Alcohol and Driving: The Facts

Posted on September 18th, 2019 by admin

Did you know that 1 in 5 motor vehicle deaths in Victoria had a blood alcohol concentration (BAC) over the legal limit of 0.05?

Considering how much alcohol affects your ability to drive, you’d expect people to have the self-preservation instinct to call a taxi or an Uber instead of drive. But far too many people don’t underestimate the extent to which alcohol can affect your driving skills.

 

How alcohol affects your driving ability

When driving under the influence of alcohol, you can expect slower decision making, reckless driving, and blurred vision.

Here is a list of ways alcohol affects your driving:

  • Your brain processes stimuli slower and makes split-second decision making impossible
  • Perception of the senses become numb, including vision, hearing, smell, touch
  • Gauging distance and speed becomes more difficult
  • Risk of falling asleep or having moments of micro-sleep
  • Altered personality, often-times an over the top sense of confidence
  • Excessive focus on the mechanics of driving rather than your surroundings
  • Loss of concentration by focusing on things other than driving
  • Paranoia from fear of police may distract the driver

As you can see, there are a lot of ways that alcohol affects your driving ability. But apart from your diminished ability to drive and possible physical harm — there are legal consequences.

 

The legal consequences

If you are caught driving under the influence of alcohol with a blood alcohol concentration (BAC) of over 0.05, according to Victorian law you will:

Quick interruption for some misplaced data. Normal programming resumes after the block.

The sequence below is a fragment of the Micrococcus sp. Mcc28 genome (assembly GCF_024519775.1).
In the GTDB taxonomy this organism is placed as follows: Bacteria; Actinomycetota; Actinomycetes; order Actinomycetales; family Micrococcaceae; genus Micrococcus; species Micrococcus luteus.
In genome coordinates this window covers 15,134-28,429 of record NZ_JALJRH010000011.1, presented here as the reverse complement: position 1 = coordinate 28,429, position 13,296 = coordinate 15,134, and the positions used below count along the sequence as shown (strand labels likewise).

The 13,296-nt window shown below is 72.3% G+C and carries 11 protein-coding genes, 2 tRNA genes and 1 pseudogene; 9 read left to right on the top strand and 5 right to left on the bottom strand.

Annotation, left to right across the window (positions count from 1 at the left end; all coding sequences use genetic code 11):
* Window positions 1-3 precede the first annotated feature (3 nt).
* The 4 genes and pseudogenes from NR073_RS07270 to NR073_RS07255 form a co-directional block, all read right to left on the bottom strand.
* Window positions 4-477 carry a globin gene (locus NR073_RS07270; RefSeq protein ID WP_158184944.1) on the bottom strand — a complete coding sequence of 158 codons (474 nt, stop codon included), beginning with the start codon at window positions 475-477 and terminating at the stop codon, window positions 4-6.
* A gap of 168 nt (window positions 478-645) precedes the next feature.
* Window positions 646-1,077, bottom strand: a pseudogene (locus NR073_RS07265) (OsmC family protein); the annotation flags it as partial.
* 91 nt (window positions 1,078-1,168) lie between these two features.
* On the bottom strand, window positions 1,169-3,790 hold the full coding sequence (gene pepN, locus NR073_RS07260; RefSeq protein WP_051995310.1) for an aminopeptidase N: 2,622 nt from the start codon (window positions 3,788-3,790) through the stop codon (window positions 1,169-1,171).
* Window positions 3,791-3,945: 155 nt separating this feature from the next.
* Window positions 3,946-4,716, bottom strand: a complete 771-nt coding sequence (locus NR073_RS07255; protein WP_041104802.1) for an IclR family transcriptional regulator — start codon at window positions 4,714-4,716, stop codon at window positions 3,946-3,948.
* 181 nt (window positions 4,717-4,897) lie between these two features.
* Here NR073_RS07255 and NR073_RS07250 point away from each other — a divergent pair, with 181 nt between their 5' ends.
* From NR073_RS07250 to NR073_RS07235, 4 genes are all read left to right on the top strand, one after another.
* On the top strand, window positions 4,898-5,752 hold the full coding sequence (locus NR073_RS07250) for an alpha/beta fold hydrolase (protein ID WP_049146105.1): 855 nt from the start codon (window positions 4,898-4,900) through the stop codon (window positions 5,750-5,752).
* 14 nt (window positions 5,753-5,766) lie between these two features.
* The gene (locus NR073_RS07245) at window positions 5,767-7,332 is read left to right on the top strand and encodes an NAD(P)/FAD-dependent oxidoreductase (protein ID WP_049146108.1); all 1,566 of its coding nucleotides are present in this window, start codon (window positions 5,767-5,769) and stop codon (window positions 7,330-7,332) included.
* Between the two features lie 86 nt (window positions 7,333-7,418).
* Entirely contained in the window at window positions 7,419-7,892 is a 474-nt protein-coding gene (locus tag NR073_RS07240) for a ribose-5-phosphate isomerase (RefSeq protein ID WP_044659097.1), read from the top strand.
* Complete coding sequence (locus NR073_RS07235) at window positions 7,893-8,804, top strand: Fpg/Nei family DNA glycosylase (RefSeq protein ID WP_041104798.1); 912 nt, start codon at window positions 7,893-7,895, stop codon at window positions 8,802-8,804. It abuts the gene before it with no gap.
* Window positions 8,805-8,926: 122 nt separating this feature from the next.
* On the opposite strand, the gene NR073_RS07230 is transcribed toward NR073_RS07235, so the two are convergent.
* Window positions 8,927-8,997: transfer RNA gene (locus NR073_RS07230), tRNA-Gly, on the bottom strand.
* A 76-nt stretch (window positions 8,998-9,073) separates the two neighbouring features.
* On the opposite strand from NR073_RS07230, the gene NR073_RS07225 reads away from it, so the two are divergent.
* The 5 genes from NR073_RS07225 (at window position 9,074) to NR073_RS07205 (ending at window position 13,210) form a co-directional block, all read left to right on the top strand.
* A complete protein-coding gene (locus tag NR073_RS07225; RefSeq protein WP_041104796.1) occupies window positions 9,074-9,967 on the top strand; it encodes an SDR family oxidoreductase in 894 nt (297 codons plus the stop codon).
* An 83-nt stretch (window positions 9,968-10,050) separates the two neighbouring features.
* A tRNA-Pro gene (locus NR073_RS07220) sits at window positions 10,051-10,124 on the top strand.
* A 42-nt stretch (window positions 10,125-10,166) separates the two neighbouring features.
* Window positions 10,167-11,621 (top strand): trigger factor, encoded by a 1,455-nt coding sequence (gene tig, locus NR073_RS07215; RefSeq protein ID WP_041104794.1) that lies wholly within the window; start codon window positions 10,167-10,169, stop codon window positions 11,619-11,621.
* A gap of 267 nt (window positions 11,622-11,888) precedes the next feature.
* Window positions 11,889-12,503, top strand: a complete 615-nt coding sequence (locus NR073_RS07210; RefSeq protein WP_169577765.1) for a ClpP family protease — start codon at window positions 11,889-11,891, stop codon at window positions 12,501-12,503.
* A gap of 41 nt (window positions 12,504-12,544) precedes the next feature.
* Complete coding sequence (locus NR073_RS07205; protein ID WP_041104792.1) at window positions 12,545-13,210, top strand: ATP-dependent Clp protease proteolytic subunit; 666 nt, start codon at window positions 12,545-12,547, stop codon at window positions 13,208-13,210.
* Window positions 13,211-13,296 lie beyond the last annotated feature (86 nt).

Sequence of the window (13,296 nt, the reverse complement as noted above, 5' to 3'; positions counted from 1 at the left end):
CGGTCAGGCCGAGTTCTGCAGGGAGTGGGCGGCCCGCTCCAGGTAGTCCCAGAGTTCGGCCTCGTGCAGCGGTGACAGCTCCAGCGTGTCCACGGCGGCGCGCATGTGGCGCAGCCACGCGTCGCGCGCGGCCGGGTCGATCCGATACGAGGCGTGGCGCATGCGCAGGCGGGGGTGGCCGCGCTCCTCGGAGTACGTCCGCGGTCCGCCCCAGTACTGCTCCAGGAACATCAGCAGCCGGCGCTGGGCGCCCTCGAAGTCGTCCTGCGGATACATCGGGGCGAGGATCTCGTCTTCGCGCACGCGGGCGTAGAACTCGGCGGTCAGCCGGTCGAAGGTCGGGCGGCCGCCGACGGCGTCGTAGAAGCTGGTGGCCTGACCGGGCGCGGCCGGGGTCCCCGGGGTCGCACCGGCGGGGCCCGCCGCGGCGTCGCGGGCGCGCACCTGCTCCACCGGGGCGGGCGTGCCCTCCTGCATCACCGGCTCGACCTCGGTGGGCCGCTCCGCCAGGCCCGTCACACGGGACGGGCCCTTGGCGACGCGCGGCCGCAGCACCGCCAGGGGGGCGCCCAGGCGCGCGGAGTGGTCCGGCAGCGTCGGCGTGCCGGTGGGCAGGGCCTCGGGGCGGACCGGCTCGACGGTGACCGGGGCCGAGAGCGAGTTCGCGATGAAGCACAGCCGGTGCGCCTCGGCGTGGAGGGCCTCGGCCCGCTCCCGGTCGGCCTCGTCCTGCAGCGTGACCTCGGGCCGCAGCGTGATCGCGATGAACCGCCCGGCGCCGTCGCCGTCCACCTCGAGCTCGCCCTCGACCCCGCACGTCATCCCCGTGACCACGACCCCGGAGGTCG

✓ Immediately have your licence suspended
✓ Receive a fine of up to 20 penalty units (One penalty unit is currently $165.22, from 1 July 2019 to 30 June 2020)
✓ Need to attend a court hearing
✓ Complete a drink driver behaviour change program
✓ Drive with an alcohol interlock connected to your car’s ignition after you regain your licence for a minimum period of 6 months

 

How much is ‘safe’ to drink?

You might have heard of the common recommendation of one drink in the first hour and one every hour after. This is supposed to be a way to stay under the 0.05 BAC limit.

However, this does not work.

There are a number of factors that influence your body’s ability to process alcohol. One day you could be perfectly fine. But the next time you drink the same amount, it could be the reason you don’t make it home.

The safe amount of alcohol to drink before driving, is zero.

Paying the extra $20 to call an Uber, sleeping over at your friends house, or just missing out on some fun for the night is worth it.

Have you been caught drink driving? Get in touch with a specialised traffic lawyer for legal assistance.

Phone us on 1300 333 669
or send an email to team@dddaustralia.com.au